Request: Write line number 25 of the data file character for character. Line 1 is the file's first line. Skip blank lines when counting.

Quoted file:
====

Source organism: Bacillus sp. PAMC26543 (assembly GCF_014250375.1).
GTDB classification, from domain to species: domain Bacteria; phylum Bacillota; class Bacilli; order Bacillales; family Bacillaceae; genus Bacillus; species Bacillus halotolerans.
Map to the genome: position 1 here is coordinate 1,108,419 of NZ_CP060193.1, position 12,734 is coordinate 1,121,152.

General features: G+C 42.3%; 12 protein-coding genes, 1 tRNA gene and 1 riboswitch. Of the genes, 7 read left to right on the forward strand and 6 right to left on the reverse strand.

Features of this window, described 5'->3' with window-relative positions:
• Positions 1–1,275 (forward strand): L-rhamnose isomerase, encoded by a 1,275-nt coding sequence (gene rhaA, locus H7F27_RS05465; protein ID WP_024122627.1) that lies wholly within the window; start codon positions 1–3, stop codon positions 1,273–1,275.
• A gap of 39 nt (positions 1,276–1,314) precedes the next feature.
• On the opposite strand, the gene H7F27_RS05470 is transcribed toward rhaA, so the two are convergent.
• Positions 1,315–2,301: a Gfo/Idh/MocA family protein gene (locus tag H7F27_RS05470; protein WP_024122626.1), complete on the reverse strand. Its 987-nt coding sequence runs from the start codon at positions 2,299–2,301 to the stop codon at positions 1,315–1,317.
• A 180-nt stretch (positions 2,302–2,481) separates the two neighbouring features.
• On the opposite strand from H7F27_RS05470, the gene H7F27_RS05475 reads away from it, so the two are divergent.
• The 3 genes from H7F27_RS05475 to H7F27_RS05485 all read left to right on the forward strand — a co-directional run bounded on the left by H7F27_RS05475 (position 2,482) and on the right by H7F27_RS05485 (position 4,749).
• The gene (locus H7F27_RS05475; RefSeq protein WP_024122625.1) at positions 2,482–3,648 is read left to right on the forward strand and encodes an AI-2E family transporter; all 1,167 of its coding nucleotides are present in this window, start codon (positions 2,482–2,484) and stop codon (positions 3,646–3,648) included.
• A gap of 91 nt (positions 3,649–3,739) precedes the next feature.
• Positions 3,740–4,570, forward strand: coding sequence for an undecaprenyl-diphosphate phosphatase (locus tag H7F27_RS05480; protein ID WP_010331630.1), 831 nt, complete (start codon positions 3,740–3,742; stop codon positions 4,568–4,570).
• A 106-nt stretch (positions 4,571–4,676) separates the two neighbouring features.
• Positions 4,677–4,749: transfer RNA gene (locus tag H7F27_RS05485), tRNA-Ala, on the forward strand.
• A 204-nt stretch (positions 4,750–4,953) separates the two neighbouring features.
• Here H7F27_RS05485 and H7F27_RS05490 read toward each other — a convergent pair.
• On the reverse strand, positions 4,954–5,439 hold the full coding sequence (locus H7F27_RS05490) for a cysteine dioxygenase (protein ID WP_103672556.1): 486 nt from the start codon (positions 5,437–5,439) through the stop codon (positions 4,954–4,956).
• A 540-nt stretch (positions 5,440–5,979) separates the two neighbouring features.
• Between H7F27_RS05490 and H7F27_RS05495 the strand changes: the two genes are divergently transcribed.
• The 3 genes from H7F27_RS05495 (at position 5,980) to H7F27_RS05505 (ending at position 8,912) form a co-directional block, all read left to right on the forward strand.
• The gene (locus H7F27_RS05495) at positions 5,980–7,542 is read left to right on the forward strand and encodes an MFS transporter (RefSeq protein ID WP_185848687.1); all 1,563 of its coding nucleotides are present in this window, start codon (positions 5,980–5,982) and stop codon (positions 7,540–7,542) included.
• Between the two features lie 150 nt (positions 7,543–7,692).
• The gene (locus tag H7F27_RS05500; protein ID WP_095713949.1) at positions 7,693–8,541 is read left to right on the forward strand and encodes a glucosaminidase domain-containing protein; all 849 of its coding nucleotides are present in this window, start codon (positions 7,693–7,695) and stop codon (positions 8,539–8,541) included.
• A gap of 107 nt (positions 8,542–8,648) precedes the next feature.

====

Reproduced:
• Between the two features lie 150 nt (positions 7,543–7,692).